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Rich Scenery of Southern Africa.
ing a numerous and highly eccentric genus, in odour so nearly allied to putrescent animal matter, that insects are induced to deposit their larvæ thereon. The brilliant mesanbryanthemum, or fig marigold, comprising another genus almost peculiar to South Africa, extends to nearly three hundred species, and whilst they possess a magazine of juices, which enables them to bear without shrinking a long privation of moisture, their roots are admirably calculated to fix the loose shifting sands which form the superficies of so large a portion of the soil. But amid this gay and motley assemblage, the heaths, whether in number or in beauty, stand confessedly unrivalled. Nature has extended that elegant shrub to almost every soil and situation-the marsh, the river brink, the richest loam, and the barest mural cliff, being alike
Upwards of three hundred and fifty distinct species exist, nor is the form of their flowers less diversified than are their varied hues. Cup-shaped, globular, and bell-shaped, some exhibit the figure of a cone, others that of a cylinder; some are contracted at the base, others in the middle, and still more are bulged out like the mouth of a trumpet. Whilst many are smooth and glossy, some are covered with down, and others, again, are encrusted with mucilage. Red in every variety and depth of shade, from blush to the brightest crimson, is their prevailing complexion; but green, yellow and purple are scarcely less abundant, and blue is almost the only colour whose absence can be remarked.”
• In emerald tufts, flowers purple, pink, and white,
Such is the scene over which the sportsman pursues his game in South Africa. Of the animals hunted we can say but little. Sir Cornwallis Harris has described them with the most graphic beauty, and added to his descriptions large lithographic portraits, which, for truth of delineation and delicacy of colouring, have never been surpassed. Nor is this all. Each animal is represented in a landscape resembling that in which he is found in nature: and as the features which extra-tropical Africa puts on in the southern hemisphere are peculiarly strange and magnificent, every illustration may be regarded as a rich pastoral piece. Where vegetation abounds we have trees, and plants, and flowers, all of peculiar shapes and hues; some standing detached, and appearing like a succession of leafy platforms, smoothed and levelled, to be the scene of the midnight gambles of fairies, high in air—others, gnarled and tortuous, meeting and interlacing above, and supporting, besides, a lavish profusion of parasites, stretch over the green sward a canopy impenetrable by the rays of the fiercest sun; while others, again, rising on the margins of lakes and streams, bend down their drooping arms towards the water, as if enamoured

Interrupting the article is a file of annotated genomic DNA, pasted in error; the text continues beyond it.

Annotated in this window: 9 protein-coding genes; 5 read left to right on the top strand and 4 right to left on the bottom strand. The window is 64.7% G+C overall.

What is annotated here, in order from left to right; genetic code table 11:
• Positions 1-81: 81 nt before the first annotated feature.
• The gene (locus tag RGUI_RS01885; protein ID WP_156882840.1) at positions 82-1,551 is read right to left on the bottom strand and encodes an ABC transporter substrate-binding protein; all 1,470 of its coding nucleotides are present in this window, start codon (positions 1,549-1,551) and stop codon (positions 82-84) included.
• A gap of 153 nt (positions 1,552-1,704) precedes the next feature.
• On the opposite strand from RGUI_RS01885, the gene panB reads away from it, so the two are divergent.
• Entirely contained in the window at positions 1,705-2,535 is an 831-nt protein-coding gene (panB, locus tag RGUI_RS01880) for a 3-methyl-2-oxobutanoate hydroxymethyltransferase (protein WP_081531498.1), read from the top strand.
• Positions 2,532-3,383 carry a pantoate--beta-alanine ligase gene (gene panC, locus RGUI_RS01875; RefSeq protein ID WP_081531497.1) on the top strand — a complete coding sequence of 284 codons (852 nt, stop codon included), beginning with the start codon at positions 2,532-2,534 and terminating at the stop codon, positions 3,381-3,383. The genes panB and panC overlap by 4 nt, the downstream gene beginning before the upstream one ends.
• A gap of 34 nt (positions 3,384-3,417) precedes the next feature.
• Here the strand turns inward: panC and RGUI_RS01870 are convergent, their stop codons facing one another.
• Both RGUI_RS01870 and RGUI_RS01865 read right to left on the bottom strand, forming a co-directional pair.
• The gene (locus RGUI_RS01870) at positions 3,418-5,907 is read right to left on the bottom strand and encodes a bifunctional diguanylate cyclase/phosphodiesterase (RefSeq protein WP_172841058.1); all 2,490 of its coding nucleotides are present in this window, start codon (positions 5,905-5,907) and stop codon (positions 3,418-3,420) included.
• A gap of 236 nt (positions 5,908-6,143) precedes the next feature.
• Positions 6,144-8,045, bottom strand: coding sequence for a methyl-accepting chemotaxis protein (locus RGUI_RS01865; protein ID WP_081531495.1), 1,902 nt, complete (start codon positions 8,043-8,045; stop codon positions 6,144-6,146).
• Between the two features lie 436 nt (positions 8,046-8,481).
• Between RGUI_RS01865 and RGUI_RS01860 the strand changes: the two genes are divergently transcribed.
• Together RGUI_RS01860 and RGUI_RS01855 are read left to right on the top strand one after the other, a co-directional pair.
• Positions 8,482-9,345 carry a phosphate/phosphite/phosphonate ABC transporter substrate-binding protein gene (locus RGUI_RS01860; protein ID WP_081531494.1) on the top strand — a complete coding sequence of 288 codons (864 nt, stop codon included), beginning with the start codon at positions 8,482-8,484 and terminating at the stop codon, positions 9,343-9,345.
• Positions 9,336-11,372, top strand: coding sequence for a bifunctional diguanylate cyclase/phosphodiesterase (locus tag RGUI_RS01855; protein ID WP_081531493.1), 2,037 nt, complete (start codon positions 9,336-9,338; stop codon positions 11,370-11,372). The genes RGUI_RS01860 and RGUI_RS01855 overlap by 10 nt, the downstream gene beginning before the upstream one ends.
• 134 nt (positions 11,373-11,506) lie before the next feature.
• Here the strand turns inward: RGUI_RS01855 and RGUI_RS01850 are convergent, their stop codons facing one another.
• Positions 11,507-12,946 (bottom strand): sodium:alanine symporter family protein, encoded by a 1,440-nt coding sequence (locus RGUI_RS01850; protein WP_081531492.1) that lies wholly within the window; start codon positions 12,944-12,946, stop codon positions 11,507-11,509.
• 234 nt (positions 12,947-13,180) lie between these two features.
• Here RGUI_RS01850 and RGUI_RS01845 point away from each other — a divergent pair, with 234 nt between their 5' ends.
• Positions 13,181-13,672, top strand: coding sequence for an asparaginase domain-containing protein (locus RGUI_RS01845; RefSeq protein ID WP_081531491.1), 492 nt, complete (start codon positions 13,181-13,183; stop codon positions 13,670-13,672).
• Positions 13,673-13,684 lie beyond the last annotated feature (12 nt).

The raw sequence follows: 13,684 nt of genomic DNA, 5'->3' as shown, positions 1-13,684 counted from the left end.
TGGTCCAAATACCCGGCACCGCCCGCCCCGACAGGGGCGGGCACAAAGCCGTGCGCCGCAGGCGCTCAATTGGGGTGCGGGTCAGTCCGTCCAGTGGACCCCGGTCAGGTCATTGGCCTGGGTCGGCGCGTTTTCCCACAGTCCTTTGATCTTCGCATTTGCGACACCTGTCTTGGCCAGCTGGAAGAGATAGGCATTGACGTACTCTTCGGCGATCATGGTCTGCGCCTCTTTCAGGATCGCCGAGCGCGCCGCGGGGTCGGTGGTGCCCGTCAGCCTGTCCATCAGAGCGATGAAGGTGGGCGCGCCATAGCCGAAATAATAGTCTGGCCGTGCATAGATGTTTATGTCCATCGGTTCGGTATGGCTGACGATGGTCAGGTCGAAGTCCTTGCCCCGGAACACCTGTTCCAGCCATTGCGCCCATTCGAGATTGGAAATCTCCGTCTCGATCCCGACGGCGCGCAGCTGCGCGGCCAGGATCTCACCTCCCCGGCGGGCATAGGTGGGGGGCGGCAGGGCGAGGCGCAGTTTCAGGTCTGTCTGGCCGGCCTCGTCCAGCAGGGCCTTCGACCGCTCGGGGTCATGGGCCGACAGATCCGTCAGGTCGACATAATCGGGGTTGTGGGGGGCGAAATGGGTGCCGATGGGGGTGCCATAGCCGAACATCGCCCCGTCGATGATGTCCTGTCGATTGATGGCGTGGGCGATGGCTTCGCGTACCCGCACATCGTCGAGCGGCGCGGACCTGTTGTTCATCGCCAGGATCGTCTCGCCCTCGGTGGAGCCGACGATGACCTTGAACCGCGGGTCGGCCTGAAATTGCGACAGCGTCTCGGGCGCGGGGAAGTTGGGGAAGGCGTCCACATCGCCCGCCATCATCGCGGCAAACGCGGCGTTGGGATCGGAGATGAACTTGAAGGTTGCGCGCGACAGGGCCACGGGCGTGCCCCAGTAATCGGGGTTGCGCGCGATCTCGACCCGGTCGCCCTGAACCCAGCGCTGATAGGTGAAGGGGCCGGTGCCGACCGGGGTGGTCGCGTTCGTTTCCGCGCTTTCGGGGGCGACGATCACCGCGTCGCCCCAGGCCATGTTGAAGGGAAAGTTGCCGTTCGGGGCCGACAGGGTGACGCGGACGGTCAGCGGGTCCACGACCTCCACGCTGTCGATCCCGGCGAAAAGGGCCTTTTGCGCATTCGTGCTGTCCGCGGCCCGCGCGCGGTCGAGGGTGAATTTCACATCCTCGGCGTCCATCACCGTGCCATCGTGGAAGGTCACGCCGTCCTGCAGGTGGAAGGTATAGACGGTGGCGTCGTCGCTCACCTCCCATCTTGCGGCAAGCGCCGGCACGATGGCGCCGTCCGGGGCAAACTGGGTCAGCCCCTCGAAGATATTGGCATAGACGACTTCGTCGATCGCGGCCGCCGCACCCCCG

of their reflected images. Elsewhere we are placed upon the surface of the wild Karroo, almost scorched to a cinder by the heat. Even here, however, the rich play of light invests the scene with something like beauty. A variety of colours is sprinkled over the waste. Thin filmy vapours, impregnated with silver or azure rays, expand like a mantle over the eminences and fill up the far background with uncertain forms. Beheld in wildernesses such as these, even the strangest animals appear at home. We are not surprised to view the quagga, or the gnoo, the giraffe, the oryx, or the black antelope, occupying the foreground of landscapes so singular. Africa has always enjoyed the reputation of being the mother of monsters; and if we group together in imagination the fantastic creatures portrayed in Sir Cornwallis Harris's Portraits of Game and Wild Animals,' couple together the tall and brilliantly painted camel-leopard with the lumbering hippopotamus, resembling a huge cylinder of fat, supported awkwardly on stumps, and the ungainly rhinoceros, looking, in his corrugated skin, like a shrivelled hodman who has got into a coat a world too wide for him; if we place the slender leopard, agile, springy, light, and flexible as an eel, beside the cumbrous bulk of the elephant, striding along the plain, which seems to shake beneath him; if we set side by side the cerulean antelope and the lion, the springbok and the wild boar, the sassabe and the gnoo, the zebra and the eland, the minute humming bird and the gigantic ostrich-if we do this, we say, and compare the proportion and structure of the various animals, we shall probably conclude, that poetry has seldom fabled any thing more unlike our ordinary notions of reality than what nature has actually produced on the further extreme of the African continent.